Welcome, fellow weirdos, to another captivating exploration of Japanese culture. Prepare yourselves for a spine-chilling journey as we delve into a tale filled with possessed dolls, ancient curses, and the enigmatic realm of lost media. Brace yourselves, for this combination is bound to send shivers down your spine.
You may already be familiar with the infamous Okiku, the haunted Ichimatsu doll adorned with eerily growing human hair. Her name often takes center stage when discussing cursed humanoid toys in Japan. However, today, we unravel another perplexing case that continues to baffle many and draws immediate comparisons to the legendary Annabelle.
So, without further ado, allow us to introduce you to the haunting story of the Iki Ningyo: The Cursed Living Doll.
How did the Iki Ningyo curse start?
Everything started in 1978 when Junji Inagawa, an actor, scriptwriter, and director of traditional Japanese plays, participated in a late-night radio broadcast. While he was getting ready, he found one of his crew crying hysterically. The man, who was a singer, told him that he heard the voice of one of his fans while one of his songs was playing. The problem is that said fan died months ago.
Inagawa, being a man who dedicated part of his career to investigating supernatural events, took it surprisingly well and took the show’s director back home in a taxi, since the guy was still a bit shaken about the whole incident that happened in the radio station. Suddenly, Inagawa sees something in the streets: a little girl wearing a red kimono. To this day, he claims the little girl seemed normal until she started to levitate and headed to him. Neither the director nor the taxi driver saws anything. After this incident, he reported hearing weird noises and footsteps at his house, but he did not give much thought to it. Later, he would start to work on a new theatrical project, which involved a doll as a central prop. To his horror, when the doll was presented to him, he would notice how much she resembled the girl he saw that night. This would be the beginning of a nightmare.
From that moment, the lives of the people working on the play would become quite hectic. The artisan who made the doll vanished, the scriptwriter’s house was burned down, and the cousin of the puppeteer in charge died suddenly. Accidents happened too during rehearsals, which not only affected props but also the crew, with a few of them getting hurt. Curiously, most of the wounds affecting them occurred on their right hand and the right knee.
After getting enough and being concerned about his crew’s well-being, Inagawa took the doll to different temples and shrines. Eventually, she would be put in a coffin and things seemed to improve. The play went on and it seemed that everything would be ok. Shockingly, Inagawa’s father died all of a sudden the next day after. The puppeteer, Mr. Maeno took the doll home after the play was over. It is said his mental health declined considerably during this time.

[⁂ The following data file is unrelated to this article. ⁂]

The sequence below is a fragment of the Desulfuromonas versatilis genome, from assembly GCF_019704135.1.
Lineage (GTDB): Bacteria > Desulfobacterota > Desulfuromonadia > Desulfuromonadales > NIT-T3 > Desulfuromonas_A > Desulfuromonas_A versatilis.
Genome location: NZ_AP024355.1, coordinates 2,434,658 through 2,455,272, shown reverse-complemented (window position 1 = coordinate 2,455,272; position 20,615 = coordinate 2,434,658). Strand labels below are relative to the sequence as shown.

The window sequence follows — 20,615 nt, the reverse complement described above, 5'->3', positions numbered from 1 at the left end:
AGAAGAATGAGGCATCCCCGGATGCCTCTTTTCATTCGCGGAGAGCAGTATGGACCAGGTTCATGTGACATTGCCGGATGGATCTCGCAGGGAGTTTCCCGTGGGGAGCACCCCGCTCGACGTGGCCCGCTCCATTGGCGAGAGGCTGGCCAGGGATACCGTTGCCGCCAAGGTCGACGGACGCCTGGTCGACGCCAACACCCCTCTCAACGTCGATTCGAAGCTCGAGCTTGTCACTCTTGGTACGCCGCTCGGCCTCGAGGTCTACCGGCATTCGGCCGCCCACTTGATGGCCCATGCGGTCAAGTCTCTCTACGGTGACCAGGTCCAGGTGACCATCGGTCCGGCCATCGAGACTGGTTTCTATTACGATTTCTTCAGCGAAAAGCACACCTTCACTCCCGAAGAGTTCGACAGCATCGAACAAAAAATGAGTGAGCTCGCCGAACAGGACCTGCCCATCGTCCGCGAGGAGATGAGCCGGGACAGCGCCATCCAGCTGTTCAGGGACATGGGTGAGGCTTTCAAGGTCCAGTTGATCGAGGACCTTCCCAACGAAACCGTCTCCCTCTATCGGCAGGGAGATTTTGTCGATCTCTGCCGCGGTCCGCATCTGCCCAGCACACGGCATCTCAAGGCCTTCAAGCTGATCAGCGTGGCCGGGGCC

The Iki Ningyo’s Lost Episode
In 1979, a TV station knew about the doll and invited Inagawa and Mr. Maeno for an interview. This is when things get weird. During the episode, strange things started to happen like lights falling and tech failures, crew members and the audience started to feel uneasy, and Maeno talked to the doll as if she was a real person. To this day, this specific episode cannot be found, and it is considered lost media. People on 2chan, however, coincide that the broadcast indeed happened, and it was even worse since many called the show asking for the identity of a child standing next to the doll. No child was present in the set. It is easy to think this is just a case of mass hysteria or the Mandela effect, but screenshots of the program do exist.
Inagawa later would appear in other TV programs, but he would take a replica of the doll with him. During a planned appearance, the producer would locate the doll maker hiding in a mountain and working sculpting Buddha statues. An interview was planned but a weird event would start to happen again, and the project was scrapped. Inagawa would eventually give the doll to a friend in Nishizu. After he and his family started to suffer strange incidents, the friend would put the doll in a shrine. After a while, it was reported that she vanished and no one to this day knows where she is. Inagawa still talks about the whole ordeal and fears the doll will come his way to his life someday.
If this story is real or not is up to you to decide. However, all we know for sure is that one of the TV appearances featuring the doll is lost. It is hard to tell though if the episode is missing because it is cursed or because of more mundane reasons. Still, no matter how fictional it is, you have to admit this is a great story to tell others when they require a quick fix of creepy urban legends.
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Hi everyone! I am Javi from the distant land of Santiago, Chile. I grew up watching horror movies on VHS tapes and cable reruns thanks to my cousins. While they kinda moved on from the genre, I am here writing about it almost daily. When I am not doing that, I enjoy reading, drawing, and collecting cute plushies (you have to balance things out. Right?)